Book Companions are items that accompany a book such as a toy, piece of clothing, poster, tickets to a play, or some other outing, etc. Be creative when choosing a book companion for your child.For example, if your child is reading Beatrix Potter tales, like Peter Rabbit, then have an outing to a zoo, or you and your child create a meal at home of Peter Rabbit’s favorite vegetables. Even let the child choose the book companion. Some parents may see this as a bribe, but it’s not. If your child enjoys sports then get a book on his or her favorite sports team along with sports paraphernalia.
- Get your child a magazine subscription.
Kids, just like adults, like getting their own mail. There are some wonderful and inexpensive magazine subscriptions for kids, and there are some free subscriptions as well.
- Have your child read to you.
“Flip the Script” on your child, and have him or her read to you. Don’t forget, make it a short read, and nothing boring. If you want to read a newspaper, read it on your own. Let your child choose the read. Pay attention, sit up, turn off the cell phone, get off the laptop or iPad, no eating, and no TV. Be engaged!
- Give your child a Book Allowance.
Book Allowances can range from $1.00 to $10.00 a month. Why so cheap? The books don’t have to be brand new. Thrift stores and flea markets have really inexpensive books – I’m talking a dime, quarter, etc.
- Book Gift Cards.
What a great way to spend some quality time at a real bookstore. Some kids have not visited a bookstore – what as shame.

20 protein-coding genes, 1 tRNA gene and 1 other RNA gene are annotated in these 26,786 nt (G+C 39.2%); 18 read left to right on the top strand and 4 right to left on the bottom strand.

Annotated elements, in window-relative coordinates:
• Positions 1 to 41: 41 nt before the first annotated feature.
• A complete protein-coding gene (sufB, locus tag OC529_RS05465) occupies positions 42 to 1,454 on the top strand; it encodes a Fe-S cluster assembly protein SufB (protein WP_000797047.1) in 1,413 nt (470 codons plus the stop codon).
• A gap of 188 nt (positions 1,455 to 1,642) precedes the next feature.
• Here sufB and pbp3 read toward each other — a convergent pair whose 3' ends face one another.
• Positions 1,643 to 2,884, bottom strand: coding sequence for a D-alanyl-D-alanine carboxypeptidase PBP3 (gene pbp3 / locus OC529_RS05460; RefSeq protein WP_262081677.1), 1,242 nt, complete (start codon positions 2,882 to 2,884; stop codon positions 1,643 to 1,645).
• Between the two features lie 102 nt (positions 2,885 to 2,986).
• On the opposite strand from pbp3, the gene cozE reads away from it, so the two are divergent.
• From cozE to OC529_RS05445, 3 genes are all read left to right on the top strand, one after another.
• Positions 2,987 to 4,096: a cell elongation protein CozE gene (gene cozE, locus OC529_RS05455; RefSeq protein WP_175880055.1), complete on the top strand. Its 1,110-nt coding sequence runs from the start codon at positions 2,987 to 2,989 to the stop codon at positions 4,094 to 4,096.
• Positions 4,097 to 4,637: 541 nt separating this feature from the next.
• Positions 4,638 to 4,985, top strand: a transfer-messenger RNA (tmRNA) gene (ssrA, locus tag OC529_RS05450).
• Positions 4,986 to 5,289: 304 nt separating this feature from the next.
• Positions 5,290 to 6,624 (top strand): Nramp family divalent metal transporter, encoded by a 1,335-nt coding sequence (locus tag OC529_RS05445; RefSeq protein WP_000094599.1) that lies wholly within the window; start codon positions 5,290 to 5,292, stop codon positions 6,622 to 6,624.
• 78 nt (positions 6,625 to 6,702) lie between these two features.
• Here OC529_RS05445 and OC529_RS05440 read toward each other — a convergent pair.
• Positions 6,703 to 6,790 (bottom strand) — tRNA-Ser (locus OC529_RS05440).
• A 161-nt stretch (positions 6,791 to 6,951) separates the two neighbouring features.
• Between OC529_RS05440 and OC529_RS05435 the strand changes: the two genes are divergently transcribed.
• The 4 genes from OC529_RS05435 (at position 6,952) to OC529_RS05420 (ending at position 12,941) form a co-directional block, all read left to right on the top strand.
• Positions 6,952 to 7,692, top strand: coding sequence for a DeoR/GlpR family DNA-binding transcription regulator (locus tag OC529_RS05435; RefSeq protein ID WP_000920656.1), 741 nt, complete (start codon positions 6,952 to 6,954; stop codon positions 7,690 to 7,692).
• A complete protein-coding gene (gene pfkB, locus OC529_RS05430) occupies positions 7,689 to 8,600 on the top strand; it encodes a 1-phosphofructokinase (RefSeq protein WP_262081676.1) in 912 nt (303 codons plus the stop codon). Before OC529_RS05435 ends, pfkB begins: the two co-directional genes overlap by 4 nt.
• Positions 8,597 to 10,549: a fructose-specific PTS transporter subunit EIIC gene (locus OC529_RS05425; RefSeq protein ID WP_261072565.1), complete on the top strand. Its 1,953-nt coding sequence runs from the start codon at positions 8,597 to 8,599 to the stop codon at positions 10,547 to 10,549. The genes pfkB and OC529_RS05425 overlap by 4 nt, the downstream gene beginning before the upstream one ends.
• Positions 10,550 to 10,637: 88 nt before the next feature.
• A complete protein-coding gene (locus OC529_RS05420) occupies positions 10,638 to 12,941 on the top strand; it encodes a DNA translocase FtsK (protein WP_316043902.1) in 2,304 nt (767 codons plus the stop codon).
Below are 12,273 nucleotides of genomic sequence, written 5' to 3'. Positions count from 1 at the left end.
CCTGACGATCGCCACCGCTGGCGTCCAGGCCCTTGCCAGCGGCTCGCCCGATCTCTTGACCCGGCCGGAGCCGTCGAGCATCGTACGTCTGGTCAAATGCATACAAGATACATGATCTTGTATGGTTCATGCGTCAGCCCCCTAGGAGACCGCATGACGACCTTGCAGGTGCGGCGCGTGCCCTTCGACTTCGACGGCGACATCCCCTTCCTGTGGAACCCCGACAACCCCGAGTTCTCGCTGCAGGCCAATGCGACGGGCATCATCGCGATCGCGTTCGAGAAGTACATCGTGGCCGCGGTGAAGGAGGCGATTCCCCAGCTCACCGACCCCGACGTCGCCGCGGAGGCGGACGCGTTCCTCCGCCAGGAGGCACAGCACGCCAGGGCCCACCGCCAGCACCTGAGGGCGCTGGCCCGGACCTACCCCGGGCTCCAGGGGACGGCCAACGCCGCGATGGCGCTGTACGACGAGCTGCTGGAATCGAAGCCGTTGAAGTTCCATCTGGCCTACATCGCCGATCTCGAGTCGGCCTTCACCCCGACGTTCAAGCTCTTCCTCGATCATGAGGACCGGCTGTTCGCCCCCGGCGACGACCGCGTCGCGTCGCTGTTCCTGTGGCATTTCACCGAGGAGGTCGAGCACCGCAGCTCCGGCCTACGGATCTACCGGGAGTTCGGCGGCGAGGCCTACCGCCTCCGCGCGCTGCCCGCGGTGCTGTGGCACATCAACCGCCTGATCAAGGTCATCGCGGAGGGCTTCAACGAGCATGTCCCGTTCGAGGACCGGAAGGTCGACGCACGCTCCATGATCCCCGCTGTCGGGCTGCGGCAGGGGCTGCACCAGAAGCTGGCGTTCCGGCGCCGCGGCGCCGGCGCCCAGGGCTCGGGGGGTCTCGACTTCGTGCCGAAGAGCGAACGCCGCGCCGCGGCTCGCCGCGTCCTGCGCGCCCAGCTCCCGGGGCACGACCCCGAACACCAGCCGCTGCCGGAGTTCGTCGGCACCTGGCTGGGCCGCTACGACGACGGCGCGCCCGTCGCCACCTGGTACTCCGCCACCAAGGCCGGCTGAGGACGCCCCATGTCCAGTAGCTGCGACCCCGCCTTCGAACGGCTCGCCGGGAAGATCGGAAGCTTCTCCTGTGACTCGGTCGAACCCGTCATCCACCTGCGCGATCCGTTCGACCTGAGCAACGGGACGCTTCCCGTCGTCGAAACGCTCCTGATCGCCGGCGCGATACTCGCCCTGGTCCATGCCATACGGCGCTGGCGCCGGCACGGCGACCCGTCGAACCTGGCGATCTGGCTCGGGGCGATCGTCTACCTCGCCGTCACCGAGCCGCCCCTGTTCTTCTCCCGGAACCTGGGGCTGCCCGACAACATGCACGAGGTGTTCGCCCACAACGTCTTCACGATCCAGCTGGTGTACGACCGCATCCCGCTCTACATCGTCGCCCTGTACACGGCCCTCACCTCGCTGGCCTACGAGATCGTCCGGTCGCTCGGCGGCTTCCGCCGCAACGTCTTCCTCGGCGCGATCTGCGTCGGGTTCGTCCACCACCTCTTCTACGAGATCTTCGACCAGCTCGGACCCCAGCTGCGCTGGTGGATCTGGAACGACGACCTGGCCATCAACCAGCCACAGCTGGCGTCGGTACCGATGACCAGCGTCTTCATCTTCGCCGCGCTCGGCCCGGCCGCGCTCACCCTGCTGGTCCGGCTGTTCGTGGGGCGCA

- The Book vs. The Movie.
If your child wants to see a certain movie and there is a book about the movie, then before he or she can see the movie the book must be read first. No, this is not extreme, it’s a way for your child to compare whether he or she likes the book or the movie. This also provides a great conversation piece for your child.
- Be your child’s Book Buddy.
Your child must also see you reading. You and your child pick out a book, then choose a completion date as well as a date on which the two of you will discuss the book – maybe even over a dinner at a restaurant.
- Have your child start a neighborhood Book Club.
Have your child choose a name for the book club. Get the names of families with kids in the neighborhood. Choose a reading day, time(s), and if snacks are going to be part of the book club. Choose the first book that will be read, then send out invitations. This is a great way to get to know the parents and kids in the neighborhood.